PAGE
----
12 Memorable Quotes From Martin Luther's 95 Theses

Expand | Collapse
German theologian Martin Luther

This year marks 500 years since German monk Martin Luther nailed 95 theses to a church door in the German city of Wittenberg, sparking the Protestant Reformation.

On Sunday, Oct. 29, churches across the nation celebrate Reformation Sunday in honor of the anniversary of Luther's action.

Luther's theses, or points of debate, argued against various practices of the Roman Catholic Church and addressed matters regarding salvation and works.

A big focus was on the indulgences, a common practice at the time which involved giving something, oftentimes money, to the Church in return for receiving forgiveness.

Here are 12 memorable statements from one of the most important and history-changing documents in western civilization.

German theologian and religious reformer Martin Luther

"The pope neither desires nor is able to remit any penalties except those imposed by his own authority or that of the canons."

 

(Photo: Reuters/Fabrizio Bensch)Plastic statuettes of 16th-century Protestant reformer Martin Luther, which are part of the art installation "Martin Luther - I'm standing here" by German artist Ottmar Hoerl, are pictured in the main square in Wittenberg, eastern Germany, August 11, 2010.

"God remits guilt to no one unless at the same time he humbles him in all things and makes him submissive to the vicar, the priest."

 

"The penitential canons are imposed only on the living, and, according to the canons themselves, nothing should be imposed on the dying."

 

 

(Photo: YouTube)

"Those who believe that they can be certain of their salvation because they have indulgence letters will be eternally damned, together with their teachers."

 

(Photo: Peace Missionary Baptist Church)Volunteers at Peace Missionary Baptist Church in Durham, North Carolina package about 10,000 meals to go to the needy in developing countries.

"Christians are to be taught that he who gives to the poor or lends to the needy does a better deed than he who buys indulgences."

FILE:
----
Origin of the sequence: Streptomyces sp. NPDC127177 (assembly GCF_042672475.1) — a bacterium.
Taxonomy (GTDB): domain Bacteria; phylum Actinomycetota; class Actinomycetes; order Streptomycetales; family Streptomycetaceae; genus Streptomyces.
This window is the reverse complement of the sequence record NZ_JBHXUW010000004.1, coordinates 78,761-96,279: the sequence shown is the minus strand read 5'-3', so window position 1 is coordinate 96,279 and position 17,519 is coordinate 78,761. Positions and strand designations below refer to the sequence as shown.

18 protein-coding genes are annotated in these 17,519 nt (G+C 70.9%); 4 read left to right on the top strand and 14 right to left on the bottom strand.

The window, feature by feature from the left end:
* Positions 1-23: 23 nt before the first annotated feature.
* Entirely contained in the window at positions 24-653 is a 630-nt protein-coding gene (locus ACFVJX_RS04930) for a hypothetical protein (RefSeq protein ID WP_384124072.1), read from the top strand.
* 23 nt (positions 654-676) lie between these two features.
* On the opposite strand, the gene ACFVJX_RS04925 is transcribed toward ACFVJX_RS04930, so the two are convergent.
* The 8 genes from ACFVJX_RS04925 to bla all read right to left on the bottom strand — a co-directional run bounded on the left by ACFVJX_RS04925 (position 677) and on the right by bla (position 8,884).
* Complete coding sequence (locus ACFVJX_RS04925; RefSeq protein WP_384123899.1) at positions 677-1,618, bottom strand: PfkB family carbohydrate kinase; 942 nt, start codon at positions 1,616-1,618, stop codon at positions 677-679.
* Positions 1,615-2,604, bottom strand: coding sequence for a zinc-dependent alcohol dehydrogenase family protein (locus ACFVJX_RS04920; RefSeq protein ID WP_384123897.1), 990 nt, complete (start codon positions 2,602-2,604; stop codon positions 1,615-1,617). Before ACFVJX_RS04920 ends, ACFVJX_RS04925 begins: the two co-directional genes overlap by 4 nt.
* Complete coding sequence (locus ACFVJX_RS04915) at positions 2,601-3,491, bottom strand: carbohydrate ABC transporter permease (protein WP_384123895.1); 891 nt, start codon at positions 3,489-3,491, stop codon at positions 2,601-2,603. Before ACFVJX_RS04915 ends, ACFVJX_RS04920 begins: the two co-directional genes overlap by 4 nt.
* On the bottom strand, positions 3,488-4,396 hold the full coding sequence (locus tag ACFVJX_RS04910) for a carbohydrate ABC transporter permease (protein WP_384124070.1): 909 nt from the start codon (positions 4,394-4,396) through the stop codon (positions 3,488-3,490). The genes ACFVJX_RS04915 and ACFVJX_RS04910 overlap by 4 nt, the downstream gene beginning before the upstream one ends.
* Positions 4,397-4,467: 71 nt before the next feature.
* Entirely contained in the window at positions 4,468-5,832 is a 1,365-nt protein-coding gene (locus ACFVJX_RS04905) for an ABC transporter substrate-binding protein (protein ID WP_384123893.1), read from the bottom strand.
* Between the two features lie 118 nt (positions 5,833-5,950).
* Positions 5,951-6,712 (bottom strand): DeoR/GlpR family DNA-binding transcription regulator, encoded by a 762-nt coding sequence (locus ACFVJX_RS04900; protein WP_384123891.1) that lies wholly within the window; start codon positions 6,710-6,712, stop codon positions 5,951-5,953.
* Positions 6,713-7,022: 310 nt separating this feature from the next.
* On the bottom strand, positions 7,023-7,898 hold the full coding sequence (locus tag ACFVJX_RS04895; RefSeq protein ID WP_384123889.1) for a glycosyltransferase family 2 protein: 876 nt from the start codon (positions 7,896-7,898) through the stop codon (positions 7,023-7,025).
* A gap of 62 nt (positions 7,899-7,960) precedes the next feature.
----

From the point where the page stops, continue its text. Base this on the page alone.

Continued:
"Christians are to be taught that he who sees a needy man and passes him by, yet gives his money for indulgences, does not buy papal indulgences but God's wrath."

 

REUTERS/Brian Snyder"Maranatha" means "the Lord is coming"

"The true treasure of the church is the most holy gospel of the glory and grace of God."

 

(Photo: Reuters)Pope Francis I swings an incense burner to bless a statue of the Virgin Mary, Vatican, May 11, 2014.

"To consider papal indulgences so great that they could absolve a man even if he had done the impossible and had violated the mother of God is madness."

 

(Photo: Reuters/Max Rossi)A view shows faithful gathering in St. Peter's Square as Pope Francis leads the Palm Sunday mass at the Vatican March 29, 2015.

"Why does not the pope empty purgatory for the sake of holy love and the dire need of the souls that are there if he redeems an infinite number of souls for the sake of miserable money with which to build a church?"

 

(Photo:Reuters/Paul Hanna)Saint Peter's Basilica at the Vatican is silhouetted during sunset in Rome, March 11, 2013.

"Why does not the pope, whose wealth is today greater than the wealth of the richest Crassus, build this one basilica of St. Peter with his own money rather than with the money of poor believers?"

 

(Photo: Reuters/Stefano Rellandini)Saint Peter's Basilica is pictured at the Vatican March 7, 2013.

"What greater blessing could come to the church than if the pope were to bestow these remissions and blessings on every believer a hundred times a day, as he now does but once?"

 

(Photo: Reuters/Fabrizio Bensch)Plastic statuettes of 16th-century Protestant reformer Martin Luther, which are part of the art installation 'Martin Luther - I'm standing here' by German artist Ottmar Hoerl, are pictured in the main square in Wittenberg, eastern Germany, August 11, 2010. The installation of 800 one-metre high figurines, based on a statue of Martin Luther on the town square and intended to replace it while it is being renovated. Hoerl's creation has created some controversy, with some Protestant theologians saying the statuettes, make a mockery of Luther's achievements.

"To repress these very sharp arguments of the laity by force alone, and not to resolve them by giving reasons, is to expose the church and the pope to the ridicule of their enemies and to make Christians unhappy."

Follow Michael Gryboski on Twitter or Facebook